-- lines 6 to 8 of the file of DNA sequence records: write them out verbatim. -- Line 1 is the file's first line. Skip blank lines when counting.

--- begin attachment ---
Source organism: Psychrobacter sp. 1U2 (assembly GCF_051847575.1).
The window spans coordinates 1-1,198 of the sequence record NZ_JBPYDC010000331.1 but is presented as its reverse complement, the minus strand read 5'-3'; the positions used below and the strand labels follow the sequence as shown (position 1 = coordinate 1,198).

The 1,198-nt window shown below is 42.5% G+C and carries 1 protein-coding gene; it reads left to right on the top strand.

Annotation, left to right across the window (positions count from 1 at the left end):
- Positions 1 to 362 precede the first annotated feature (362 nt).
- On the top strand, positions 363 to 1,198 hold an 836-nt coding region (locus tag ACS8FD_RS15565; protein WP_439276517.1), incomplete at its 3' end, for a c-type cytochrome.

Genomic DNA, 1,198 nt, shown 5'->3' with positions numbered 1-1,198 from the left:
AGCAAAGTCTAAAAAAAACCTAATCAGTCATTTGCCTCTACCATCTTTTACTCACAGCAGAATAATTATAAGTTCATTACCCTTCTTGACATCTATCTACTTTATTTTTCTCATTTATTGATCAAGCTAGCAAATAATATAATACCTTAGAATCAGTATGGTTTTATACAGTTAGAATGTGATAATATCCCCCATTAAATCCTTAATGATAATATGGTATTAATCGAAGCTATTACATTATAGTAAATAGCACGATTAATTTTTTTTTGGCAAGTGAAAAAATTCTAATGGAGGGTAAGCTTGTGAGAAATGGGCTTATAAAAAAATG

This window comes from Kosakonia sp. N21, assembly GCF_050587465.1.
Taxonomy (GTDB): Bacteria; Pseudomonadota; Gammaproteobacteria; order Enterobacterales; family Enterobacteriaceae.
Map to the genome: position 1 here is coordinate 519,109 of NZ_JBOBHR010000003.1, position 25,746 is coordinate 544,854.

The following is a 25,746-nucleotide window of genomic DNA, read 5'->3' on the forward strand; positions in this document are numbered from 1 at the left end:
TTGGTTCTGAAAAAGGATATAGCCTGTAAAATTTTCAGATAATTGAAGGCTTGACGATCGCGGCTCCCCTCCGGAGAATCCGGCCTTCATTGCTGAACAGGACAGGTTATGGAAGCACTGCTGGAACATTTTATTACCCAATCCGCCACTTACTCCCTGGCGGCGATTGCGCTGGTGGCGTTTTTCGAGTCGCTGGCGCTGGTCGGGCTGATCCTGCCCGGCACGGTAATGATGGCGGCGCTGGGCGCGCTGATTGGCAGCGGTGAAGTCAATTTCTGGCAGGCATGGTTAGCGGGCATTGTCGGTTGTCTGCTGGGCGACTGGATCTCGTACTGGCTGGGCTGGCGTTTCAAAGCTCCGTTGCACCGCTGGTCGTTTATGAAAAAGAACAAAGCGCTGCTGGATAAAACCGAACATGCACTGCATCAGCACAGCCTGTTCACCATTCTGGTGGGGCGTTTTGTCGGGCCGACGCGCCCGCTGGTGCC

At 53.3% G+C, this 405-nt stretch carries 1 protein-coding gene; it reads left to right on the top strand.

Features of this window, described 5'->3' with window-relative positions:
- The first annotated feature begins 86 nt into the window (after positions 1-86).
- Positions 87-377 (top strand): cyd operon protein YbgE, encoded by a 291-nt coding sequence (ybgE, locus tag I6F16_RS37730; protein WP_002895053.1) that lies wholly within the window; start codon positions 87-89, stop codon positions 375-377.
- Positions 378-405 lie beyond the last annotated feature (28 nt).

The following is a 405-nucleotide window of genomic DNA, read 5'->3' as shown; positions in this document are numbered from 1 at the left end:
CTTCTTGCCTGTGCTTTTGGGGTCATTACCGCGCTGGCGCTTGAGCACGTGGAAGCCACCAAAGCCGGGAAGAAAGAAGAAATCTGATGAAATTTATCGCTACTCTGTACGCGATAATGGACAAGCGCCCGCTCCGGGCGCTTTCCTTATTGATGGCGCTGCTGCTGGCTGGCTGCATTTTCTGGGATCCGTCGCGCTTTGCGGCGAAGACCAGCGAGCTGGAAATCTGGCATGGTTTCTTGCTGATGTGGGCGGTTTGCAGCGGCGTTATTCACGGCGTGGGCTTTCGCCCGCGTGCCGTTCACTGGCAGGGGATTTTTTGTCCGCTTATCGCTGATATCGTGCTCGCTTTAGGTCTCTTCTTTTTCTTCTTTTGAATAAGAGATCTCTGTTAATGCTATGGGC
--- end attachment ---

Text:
- On the top strand, positions 363 to 1,198 hold an 836-nt coding region (locus tag ACS8FD_RS15565; protein WP_439276517.1), incomplete at its 3' end, for a c-type cytochrome.

Genomic DNA, 1,198 nt, shown 5'->3' with positions numbered 1-1,198 from the left:
AGCAAAGTCTAAAAAAAACCTAATCAGTCATTTGCCTCTACCATCTTTTACTCACAGCAGAATAATTATAAGTTCATTACCCTTCTTGACATCTATCTACTTTATTTTTCTCATTTATTGATCAAGCTAGCAAATAATATAATACCTTAGAATCAGTATGGTTTTATACAGTTAGAATGTGATAATATCCCCCATTAAATCCTTAATGATAATATGGTATTAATCGAAGCTATTACATTATAGTAAATAGCACGATTAATTTTTTTTTGGCAAGTGAAAAAATTCTAATGGAGGGTAAGCTTGTGAGAAATGGGCTTATAAAAAAATG